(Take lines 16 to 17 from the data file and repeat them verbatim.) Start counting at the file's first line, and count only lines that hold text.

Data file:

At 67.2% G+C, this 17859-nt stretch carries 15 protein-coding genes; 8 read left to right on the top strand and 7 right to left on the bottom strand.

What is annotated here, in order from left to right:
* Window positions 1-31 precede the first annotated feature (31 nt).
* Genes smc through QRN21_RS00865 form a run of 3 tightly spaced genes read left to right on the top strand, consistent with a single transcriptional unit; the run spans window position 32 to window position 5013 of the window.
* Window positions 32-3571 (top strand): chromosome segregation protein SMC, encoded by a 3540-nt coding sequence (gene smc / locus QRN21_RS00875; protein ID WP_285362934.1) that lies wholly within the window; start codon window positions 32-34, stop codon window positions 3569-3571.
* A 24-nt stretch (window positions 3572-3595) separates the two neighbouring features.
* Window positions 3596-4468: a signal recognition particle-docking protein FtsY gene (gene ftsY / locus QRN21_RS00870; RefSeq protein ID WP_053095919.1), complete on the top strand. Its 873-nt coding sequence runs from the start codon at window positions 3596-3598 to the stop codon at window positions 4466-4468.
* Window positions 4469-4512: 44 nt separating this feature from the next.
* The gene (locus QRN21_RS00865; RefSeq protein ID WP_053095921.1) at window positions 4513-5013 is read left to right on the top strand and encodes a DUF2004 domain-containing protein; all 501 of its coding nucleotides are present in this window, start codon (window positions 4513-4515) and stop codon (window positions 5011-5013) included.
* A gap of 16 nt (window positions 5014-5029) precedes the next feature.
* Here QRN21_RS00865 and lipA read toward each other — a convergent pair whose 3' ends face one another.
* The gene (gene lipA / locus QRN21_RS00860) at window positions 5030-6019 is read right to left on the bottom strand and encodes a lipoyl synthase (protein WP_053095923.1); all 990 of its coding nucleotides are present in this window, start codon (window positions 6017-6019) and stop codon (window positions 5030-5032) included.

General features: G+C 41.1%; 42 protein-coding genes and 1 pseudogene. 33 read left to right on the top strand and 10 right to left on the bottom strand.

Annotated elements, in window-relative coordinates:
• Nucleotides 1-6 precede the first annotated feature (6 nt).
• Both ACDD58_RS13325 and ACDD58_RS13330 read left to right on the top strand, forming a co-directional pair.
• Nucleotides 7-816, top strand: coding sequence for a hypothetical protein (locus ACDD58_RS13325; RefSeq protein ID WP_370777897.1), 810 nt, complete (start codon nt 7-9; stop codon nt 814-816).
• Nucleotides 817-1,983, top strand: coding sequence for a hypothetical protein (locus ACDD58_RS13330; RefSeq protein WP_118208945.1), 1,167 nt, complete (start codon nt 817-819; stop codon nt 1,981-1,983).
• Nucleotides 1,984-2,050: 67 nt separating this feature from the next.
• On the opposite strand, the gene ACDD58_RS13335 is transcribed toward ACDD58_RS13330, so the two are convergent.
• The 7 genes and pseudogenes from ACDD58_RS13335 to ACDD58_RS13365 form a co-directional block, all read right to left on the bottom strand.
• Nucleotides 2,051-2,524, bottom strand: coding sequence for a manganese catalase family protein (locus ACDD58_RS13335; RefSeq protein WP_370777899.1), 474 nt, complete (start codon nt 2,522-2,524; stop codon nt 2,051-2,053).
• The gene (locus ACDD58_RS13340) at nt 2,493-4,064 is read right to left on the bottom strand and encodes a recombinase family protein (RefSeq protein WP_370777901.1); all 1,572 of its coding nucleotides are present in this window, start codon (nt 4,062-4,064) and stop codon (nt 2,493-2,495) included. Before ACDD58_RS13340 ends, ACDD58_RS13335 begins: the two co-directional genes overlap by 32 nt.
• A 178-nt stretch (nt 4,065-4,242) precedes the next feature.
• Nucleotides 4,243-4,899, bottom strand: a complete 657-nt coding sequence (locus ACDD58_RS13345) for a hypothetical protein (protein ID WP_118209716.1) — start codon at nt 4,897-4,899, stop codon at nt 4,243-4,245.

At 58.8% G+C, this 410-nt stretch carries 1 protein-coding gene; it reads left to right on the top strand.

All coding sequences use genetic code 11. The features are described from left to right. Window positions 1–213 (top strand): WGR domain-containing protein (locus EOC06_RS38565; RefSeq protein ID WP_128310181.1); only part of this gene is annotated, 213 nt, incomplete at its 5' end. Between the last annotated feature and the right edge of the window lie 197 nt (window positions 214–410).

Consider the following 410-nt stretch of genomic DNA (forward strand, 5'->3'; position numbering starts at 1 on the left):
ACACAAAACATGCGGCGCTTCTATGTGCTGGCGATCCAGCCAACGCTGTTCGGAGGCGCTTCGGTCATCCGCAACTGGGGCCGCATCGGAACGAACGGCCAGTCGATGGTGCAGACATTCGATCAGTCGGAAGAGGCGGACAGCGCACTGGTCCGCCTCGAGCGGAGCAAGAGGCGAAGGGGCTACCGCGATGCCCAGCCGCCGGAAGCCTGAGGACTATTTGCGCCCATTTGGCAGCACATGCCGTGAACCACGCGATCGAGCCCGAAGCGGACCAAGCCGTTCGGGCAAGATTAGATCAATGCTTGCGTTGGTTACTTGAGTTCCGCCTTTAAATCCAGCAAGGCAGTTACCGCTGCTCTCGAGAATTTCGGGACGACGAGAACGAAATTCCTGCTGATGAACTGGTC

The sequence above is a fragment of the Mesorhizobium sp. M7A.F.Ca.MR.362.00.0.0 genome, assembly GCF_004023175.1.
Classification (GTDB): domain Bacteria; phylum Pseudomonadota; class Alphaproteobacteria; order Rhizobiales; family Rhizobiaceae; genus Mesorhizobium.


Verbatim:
• Both ACDD58_RS13325 and ACDD58_RS13330 read left to right on the top strand, forming a co-directional pair.
• Nucleotides 7-816, top strand: coding sequence for a hypothetical protein (locus ACDD58_RS13325; RefSeq protein ID WP_370777897.1), 810 nt, complete (start codon nt 7-9; stop codon nt 814-816).